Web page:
Scams an Ongoing issue - Telephone scammers targeting immigrants and new Canadians! Don't trust your caller ID display. Scammers posing as Immigration officers
There are a number of ongoing scams across Canada that target newcomers. Below are some recent articles that detail one of the scams.
Please share the information with newcomers so they are aware of what can happen and be prepared to deal with the scammers.
Although the articles below are from Ontario, similar scams are ongoing throughout the country.
Newcomers need to know that (IRCC) Immigration, Refugees and Citizenship Canada WILL NEVER ask for ANY of the following:
- iTunes cards
- Steam (gaming) cards
- Prepaid credit card & gift cards
- Any kind of money transfer including Western Union and Money gram
Report any suspicious telephone calls, text or emails to the Canadian Anti-Fraud Centre:
Toll Free: 1-888-495-8501
Hours of operation
Monday-Friday 9:00 am - 4:45 pm Eastern Time
Online - CAFC Fraud Reporting System:
Fraud can now be reported to the Canadian Anti-Fraud Centre (CAFC) through a new, easy to use, Fraud Reporting System (FRS).
You can log into the tool using either:
GC Key (User ID/Password)
Sign-In Partners (Banking Credentials)
A GCKey account or a Sign-In Partners login uses unique electronic credentials that allow you to communicate securely with the Government of Canada.
This new login is a federal government mandate and all Government of Canada on-line services are to be delivered through the GCKey or Sign-In Partners, providing increased levels of privacy and security for users. By offering a choice of credentials, the Government of Canada is making its online services more convenient and easier to use. Many individuals already use their online banking credentials regularly and being able to use these same credentials to access Government of Canada services online will simply mean one less User ID and password to remember.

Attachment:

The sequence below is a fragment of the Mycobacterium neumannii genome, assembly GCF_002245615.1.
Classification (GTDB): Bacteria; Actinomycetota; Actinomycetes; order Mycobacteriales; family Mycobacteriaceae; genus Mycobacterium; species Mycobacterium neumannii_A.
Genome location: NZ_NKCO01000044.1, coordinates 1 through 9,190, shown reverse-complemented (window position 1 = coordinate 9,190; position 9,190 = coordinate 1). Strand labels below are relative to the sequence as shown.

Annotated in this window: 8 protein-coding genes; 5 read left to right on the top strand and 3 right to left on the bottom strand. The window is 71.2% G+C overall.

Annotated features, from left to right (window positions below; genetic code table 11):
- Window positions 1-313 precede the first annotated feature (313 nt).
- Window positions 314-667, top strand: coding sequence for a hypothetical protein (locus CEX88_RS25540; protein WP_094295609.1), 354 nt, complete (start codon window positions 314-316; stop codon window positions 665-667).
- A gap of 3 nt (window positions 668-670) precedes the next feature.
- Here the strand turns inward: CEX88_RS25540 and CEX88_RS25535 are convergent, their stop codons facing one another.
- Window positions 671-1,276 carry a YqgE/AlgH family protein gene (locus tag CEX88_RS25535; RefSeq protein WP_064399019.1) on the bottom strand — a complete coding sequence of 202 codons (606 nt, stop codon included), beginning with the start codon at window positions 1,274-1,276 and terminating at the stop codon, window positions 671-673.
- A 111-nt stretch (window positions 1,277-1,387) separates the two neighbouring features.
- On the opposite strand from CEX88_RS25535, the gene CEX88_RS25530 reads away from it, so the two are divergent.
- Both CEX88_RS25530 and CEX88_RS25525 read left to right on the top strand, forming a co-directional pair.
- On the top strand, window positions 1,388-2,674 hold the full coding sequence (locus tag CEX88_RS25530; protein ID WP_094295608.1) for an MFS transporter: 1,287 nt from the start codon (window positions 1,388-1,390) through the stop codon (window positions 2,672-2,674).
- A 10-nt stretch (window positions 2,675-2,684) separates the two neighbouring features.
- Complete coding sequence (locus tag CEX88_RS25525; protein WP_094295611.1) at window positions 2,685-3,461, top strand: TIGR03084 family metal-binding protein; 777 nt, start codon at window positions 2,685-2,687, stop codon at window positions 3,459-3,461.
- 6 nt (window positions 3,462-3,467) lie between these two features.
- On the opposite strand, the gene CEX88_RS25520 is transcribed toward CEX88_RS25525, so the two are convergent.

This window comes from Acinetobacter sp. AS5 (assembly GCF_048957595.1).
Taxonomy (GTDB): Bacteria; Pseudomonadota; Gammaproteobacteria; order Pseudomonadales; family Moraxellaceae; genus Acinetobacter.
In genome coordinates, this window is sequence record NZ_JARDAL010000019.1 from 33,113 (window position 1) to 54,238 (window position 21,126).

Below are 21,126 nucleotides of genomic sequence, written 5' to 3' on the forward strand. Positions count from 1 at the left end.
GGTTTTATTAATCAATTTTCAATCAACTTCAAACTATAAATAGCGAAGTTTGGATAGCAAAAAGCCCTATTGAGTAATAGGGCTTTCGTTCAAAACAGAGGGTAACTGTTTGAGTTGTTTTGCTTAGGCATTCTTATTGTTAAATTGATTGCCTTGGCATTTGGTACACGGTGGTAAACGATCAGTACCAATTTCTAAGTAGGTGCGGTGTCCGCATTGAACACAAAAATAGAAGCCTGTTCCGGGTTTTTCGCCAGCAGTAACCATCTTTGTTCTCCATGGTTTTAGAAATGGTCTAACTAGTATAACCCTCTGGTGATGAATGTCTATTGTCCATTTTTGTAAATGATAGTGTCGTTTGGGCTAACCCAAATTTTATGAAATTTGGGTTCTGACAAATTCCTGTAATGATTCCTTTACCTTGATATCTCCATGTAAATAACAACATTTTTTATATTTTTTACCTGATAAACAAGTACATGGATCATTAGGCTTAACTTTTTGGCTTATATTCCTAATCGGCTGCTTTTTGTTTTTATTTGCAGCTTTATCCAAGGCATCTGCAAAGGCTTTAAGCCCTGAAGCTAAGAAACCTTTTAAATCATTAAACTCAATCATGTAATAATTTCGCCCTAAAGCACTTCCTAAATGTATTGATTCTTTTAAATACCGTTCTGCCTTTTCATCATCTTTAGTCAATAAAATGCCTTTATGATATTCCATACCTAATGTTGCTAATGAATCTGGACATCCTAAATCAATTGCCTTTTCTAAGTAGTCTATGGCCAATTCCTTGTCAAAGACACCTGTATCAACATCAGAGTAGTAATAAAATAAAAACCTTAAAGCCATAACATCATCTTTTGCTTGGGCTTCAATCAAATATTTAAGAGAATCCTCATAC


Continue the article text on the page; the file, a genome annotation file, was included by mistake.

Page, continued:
Please note: The Fraud Reporting System has a timeout feature that will log you out if there is no activity within 20 consecutive minutes. Prior to the timing out, the application will pop-up a message asking you to reset your session. If you timed out, you will be logged out of the application. No data will be lost but you will not be able to log back into the application to complete your complaint. If you require additional information to be added to your complaint, please contact the Canadian Anti-Fraud Centre for further assistance.
Do not be frightened or embarrassed - people are victims of scams regularly - reporting can help the police to find and stop some of the scammers.
Immigration officers don't ask for bitcoin, iTunes cards or money, police warn (CBC; April 10, 2018)
An immigration scam is targeting newcomers with threats and demands for money in southwestern Ontario
CBC News · Posted: Apr 10, 2018
Newcomers living in southwestern Ontario are being warned about a scam in which the caller demands everything from digital currency to prepaid gift cards, all while threatening an arrest or deportation.
London police say they've learned callers are claiming to be an employee of Immigration Canada, convincing victims to share personal and financial information.
Meet the guy who trolls phone scammers until they ask him to stop calling
"For the most part, these individuals are trying to defraud people of their money. And we're seeing a number of people fall victim to this," Const. Sandasha Bough said.
Victims have told police the caller can become aggressive in their efforts to convince the person to comply.